¿ AlphaOne Pharmaceuticals Inc., of Alameda, Calif., signed an agreement with the Dana-Farber Cancer Institute to commercialize the tumor-suppressor gene for maspin, a serine protease inhibitor.

¿ American Biogenetic Sciences Inc., of Copiague, N.Y., has moved from the over-the-counter bulletin board to the Nasdaq SmallCap Market. Shares continue to trade under the symbol MABA.

¿ Antex Biologics, of Gaithersburg, Md., will perform a reverse stock split (1-for-5) July 20. The company's stock trades on the over-the-counter bulletin board under the symbol ANTX.

¿ Antisoma plc, of London, will resume enrollment of new patients in the Phase III pivotal trial of Theragyn, a radiolabeled monoclonal antibody for ovarian cancer. Enrollment was delayed in May, pending assessment of data presented at the American Society of Clinical Oncology meeting for a similar product. That data, published as ASCO abstract No. 1514, suggested a survival advantage for the control group. Resumption of the Theragyn trial follows independent assessments under the auspices of the Imperial Cancer Research Fund.

¿ AVI BioPharma Inc., of Portland, Ore., and Lorus Therapeutics Corp., of Toronto, entered a five-year agreement to evaluate and co-develop antisense drugs for cancer and infectious diseases. Each company will retain an ownership interest in any jointly developed compound, and drugs discovered together also may be developed independently with royalty payments to the other party. AVI will contribute its Neugene-based antisense backbone, while Lorus will add a series of proprietary cancer and infectious disease targets, and will perform molecular, cell and animal biology experiments. AVI entered the agreement through Lorus' wholly owned subsidiary, GeneSense Technologies Inc.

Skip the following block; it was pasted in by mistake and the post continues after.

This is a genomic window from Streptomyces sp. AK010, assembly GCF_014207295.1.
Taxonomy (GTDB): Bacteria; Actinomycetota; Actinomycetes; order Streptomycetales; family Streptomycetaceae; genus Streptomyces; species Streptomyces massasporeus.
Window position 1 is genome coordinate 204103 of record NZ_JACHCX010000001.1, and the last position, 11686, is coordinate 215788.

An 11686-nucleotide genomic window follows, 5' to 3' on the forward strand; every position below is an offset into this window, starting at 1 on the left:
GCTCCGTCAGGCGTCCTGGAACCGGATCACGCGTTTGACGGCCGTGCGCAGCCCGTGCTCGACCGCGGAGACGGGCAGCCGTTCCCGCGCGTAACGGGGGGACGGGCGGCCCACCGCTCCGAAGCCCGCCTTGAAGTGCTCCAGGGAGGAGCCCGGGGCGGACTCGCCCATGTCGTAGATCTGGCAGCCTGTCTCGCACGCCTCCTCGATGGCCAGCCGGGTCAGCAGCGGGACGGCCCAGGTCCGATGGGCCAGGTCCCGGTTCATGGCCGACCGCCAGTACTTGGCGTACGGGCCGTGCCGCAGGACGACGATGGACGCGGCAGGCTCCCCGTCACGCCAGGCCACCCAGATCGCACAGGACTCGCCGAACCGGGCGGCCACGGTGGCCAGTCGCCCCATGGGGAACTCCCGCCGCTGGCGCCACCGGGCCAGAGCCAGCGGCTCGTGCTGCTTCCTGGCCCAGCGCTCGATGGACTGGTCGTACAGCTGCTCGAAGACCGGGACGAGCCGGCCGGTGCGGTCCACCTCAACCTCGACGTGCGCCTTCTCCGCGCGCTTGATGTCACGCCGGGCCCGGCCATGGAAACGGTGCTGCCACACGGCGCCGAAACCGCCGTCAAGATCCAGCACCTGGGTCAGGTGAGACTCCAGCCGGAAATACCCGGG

¿ Avigen Inc., of Alameda, Calif., granted Stratagene, of La Jolla, Calif., worldwide rights to sell kits for making Avigen's proprietary recombinant adeno-associated virus vectors for research purposes. Avigen will receive an up-front payment and royalties on sales of the kits and other products developed by Stratagene using Avigen's AAV technology.

¿ Cambridge NeuroScience Inc., of Cambridge, Mass., exercised an option to license exclusive rights from Harvard University to a growth factor with potential applications in the treatment of nervous system disorders. The growth factor is called Neuregulin-2 (cerebellum-derived growth factor) and was discovered at Harvard by Han Chang. The company received a $100,000 Phase I Small Business Innovation Research grant from the National Institutes of Health to support continuing development of Neuregulin-2.

¿ Derma Sciences Inc., of Princeton, N.J., said its common stock will continue to be listed on the Nasdaq SmallCap Market via temporary exceptions from Nasdaq's net tangible assets and minimum bid price requirements. Nasdaq is giving the company until July 17 to satisfy the requirements by achieving a minimum of $2.5 million in net tangible assets. Nasdaq also is giving the company until Sept. 15 to achieve a minimum closing bid price of at least $1.